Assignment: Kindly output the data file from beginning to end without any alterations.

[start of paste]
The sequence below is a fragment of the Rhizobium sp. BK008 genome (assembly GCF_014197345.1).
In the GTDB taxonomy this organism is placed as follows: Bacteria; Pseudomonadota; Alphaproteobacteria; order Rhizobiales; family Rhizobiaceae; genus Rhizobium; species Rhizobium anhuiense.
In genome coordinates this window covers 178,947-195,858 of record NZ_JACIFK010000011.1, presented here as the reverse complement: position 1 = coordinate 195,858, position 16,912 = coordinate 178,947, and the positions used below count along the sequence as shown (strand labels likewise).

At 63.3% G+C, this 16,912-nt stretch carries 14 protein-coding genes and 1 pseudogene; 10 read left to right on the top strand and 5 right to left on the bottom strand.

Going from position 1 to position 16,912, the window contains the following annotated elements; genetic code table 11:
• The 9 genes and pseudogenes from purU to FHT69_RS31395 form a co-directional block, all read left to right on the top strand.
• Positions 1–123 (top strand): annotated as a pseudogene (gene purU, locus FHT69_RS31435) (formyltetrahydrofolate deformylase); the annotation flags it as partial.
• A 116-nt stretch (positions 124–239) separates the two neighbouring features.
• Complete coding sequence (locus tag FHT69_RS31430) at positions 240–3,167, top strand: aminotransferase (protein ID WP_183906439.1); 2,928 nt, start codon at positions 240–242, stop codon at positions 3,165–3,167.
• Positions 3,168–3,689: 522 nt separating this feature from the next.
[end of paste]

The sequence below is a fragment of the Rhizobium sp. BK008 genome (assembly GCF_014197345.1).
In the GTDB taxonomy this organism is placed as follows: Bacteria; Pseudomonadota; Alphaproteobacteria; order Rhizobiales; family Rhizobiaceae; genus Rhizobium; species Rhizobium anhuiense.
In genome coordinates this window covers 178,947-195,858 of record NZ_JACIFK010000011.1, presented here as the reverse complement: position 1 = coordinate 195,858, position 16,912 = coordinate 178,947, and the positions used below count along the sequence as shown (strand labels likewise).

At 63.3% G+C, this 16,912-nt stretch carries 14 protein-coding genes and 1 pseudogene; 10 read left to right on the top strand and 5 right to left on the bottom strand.

Going from position 1 to position 16,912, the window contains the following annotated elements; genetic code table 11:
• The 9 genes and pseudogenes from purU to FHT69_RS31395 form a co-directional block, all read left to right on the top strand.
• Positions 1–123 (top strand): annotated as a pseudogene (gene purU, locus FHT69_RS31435) (formyltetrahydrofolate deformylase); the annotation flags it as partial.
• A 116-nt stretch (positions 124–239) separates the two neighbouring features.
• Complete coding sequence (locus tag FHT69_RS31430) at positions 240–3,167, top strand: aminotransferase (protein ID WP_183906439.1); 2,928 nt, start codon at positions 240–242, stop codon at positions 3,165–3,167.
• Positions 3,168–3,689: 522 nt separating this feature from the next.